- Fee for service – If you elect a fee for service plan – also known as FFS or traditional indemnity – you’ll have the flexibility to choose any doctor you want and see a specialist without a referral. In exchange for this flexibility, you’ll pay higher premiums and out-of-pocket costs. Another drawback of these plans is the paperwork. Some doctors submit insurance claims for you, but others require you to pay the entire bill upfront and then file a claim for reimbursement with your insurance company.
- Managed care – If you opt for a managed care plan, you generally won’t have to submit any forms or claims. You’ll have lower out-of-pocket expenses as long as you see a doctor that participates in your health insurance plan or is in your network. There are a few types of managed care plans:
- HMO – This is one of the cheapest but least flexible plans. You’re required to select a primary care doctor and get a referral from him or her if you need to see a specialist.
- PPO – With this type of plan, you’re rewarded for using in-network providers with lower out-of-pocket costs. If you choose to go out of network, you’ll be partially reimbursed. With a PPO plan, you don’t need to choose a primary care physician or obtain a referral to see a specialist.
- POS – These plans are similar to PPOs; however a POS plan requires that you choose a primary care physician.
- Health Savings Account (HSA) – An HSA is a tax-free savings account where you save money to pay for routine medical expenses, prescriptions, and even over-the-counter drugs. You must have a high deductible health plan to open an HSA, which means your premiums will be much smaller. This is a good option if you want to minimize your costs while maintaining coverage in the event that an accident or serious illness strikes.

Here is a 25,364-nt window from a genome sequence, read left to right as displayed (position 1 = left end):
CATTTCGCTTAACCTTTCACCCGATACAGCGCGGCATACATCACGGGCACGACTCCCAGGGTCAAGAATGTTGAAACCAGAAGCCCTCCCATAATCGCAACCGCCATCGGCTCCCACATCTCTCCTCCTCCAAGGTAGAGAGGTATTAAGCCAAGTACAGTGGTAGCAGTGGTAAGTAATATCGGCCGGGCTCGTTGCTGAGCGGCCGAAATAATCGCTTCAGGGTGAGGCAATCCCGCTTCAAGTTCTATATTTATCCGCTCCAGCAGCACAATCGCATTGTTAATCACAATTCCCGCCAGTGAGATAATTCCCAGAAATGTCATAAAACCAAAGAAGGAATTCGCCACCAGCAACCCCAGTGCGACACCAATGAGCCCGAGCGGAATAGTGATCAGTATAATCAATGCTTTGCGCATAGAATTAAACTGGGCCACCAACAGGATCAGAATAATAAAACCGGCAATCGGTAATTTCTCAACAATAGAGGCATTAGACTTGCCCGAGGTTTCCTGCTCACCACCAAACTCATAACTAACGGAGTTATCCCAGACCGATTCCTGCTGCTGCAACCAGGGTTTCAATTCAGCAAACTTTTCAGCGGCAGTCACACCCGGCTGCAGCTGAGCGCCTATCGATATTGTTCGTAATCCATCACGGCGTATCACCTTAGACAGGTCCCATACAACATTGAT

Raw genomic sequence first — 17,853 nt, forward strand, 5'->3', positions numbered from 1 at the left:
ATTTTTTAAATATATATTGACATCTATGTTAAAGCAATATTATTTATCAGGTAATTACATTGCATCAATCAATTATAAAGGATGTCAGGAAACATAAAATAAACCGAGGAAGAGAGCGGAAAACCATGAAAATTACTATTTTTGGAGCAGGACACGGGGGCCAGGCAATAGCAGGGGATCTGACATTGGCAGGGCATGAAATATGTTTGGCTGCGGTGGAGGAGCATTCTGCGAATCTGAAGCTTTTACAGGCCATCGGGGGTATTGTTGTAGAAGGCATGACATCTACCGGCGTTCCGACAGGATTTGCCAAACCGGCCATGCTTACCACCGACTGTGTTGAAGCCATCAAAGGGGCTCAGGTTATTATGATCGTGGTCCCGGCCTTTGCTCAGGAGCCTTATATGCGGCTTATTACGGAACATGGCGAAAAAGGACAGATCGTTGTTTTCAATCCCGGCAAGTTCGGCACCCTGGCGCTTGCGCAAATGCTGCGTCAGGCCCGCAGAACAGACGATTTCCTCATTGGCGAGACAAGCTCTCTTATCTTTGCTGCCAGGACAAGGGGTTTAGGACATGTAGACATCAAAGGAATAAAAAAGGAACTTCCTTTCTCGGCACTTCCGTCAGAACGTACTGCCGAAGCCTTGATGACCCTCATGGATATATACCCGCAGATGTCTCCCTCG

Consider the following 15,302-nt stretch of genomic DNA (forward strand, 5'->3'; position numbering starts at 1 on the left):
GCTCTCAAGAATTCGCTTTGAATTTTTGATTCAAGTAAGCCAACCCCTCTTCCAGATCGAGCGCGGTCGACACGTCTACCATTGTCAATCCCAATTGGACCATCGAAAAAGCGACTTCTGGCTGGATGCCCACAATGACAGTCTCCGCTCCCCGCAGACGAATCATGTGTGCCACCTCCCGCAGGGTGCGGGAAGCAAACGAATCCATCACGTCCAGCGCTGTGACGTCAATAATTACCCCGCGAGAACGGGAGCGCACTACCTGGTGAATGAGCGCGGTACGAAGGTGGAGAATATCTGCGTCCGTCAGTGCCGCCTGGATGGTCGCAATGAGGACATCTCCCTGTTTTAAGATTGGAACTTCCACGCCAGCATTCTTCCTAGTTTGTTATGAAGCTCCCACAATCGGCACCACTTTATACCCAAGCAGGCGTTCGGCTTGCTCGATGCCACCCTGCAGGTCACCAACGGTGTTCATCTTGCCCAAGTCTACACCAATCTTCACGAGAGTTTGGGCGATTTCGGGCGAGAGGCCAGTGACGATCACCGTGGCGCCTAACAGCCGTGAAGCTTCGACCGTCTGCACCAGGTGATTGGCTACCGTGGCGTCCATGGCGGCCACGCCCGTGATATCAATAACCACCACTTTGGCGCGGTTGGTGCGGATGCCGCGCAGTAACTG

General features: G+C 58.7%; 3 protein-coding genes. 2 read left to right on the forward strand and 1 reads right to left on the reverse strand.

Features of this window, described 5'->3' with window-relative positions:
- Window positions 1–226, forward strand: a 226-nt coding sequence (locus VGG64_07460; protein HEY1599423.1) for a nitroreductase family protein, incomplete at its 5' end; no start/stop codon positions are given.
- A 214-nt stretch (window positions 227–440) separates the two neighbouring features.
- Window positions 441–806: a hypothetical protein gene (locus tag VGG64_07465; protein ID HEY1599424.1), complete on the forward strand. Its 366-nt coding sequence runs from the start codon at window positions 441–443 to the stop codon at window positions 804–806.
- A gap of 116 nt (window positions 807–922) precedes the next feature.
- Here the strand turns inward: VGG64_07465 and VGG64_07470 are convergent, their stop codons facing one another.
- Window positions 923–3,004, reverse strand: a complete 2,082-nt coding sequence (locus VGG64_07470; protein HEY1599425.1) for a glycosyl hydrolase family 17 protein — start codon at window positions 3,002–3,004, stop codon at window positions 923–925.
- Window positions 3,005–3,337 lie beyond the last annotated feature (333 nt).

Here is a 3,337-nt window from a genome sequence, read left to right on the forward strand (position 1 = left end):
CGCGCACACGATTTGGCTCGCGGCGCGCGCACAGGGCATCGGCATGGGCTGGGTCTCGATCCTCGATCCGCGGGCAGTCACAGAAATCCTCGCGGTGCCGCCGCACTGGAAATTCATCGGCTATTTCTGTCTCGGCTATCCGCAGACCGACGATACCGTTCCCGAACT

Finding an affordable health insurance plan that satisfies your needs and budget requires some research. You can work with an insurance agent or do your own research when comparing health insurance plans. Websites like insure.com maintain a national online database of carriers and allow you to search for policies that are available. Comparing health care plans doesn’t have to be overwhelming; however, there are a few things you should consider to make sure you’re getting the best health insurance policy:
- Services – Make a list of the health services you use or plan to use in the near future, and look for policies that cover these services. Don’t forget:
- Mental health
- Chiropractic services
- Costs – A low cost plan isn’t always your best option, but a good plan doesn’t have to break the bank. Calculate how much you’ll be able to spend on out-of-pocket expenses, and find a health insurance plan that meets your requirements. Don’t forget to factor in these expenses:
- Premiums – payments you make – usually monthly – that cover the cost of your plan membership.
- Deductibles – the dollar amount you’re required to pay before your plan covers any expenses.
- Copayments/Coinsurance – a fixed dollar amount or percentage of the total bill that you pay the doctor at the time of your treatment or visit.
- Restrictions – Understand the limitations of any plan you consider. Make sure your current doctors are covered by your new plan if you’d like to keep seeing the same health care providers. Also, find out if the insurance policy covers any pre-existing conditions you have.
With some time and research, you can find an affordable health insurance plan that fits your needs, saves you money, and helps you stay healthy.
By: Faith Hinz
Faith Hinz is a freelance writer who has written for industries ranging from healthcare to automotive. She lives and works in Chicago. Follow her on Twitter at www.twitter.com/faithaubrey and on her blog at www.advertisinginthecity.wordpress.com.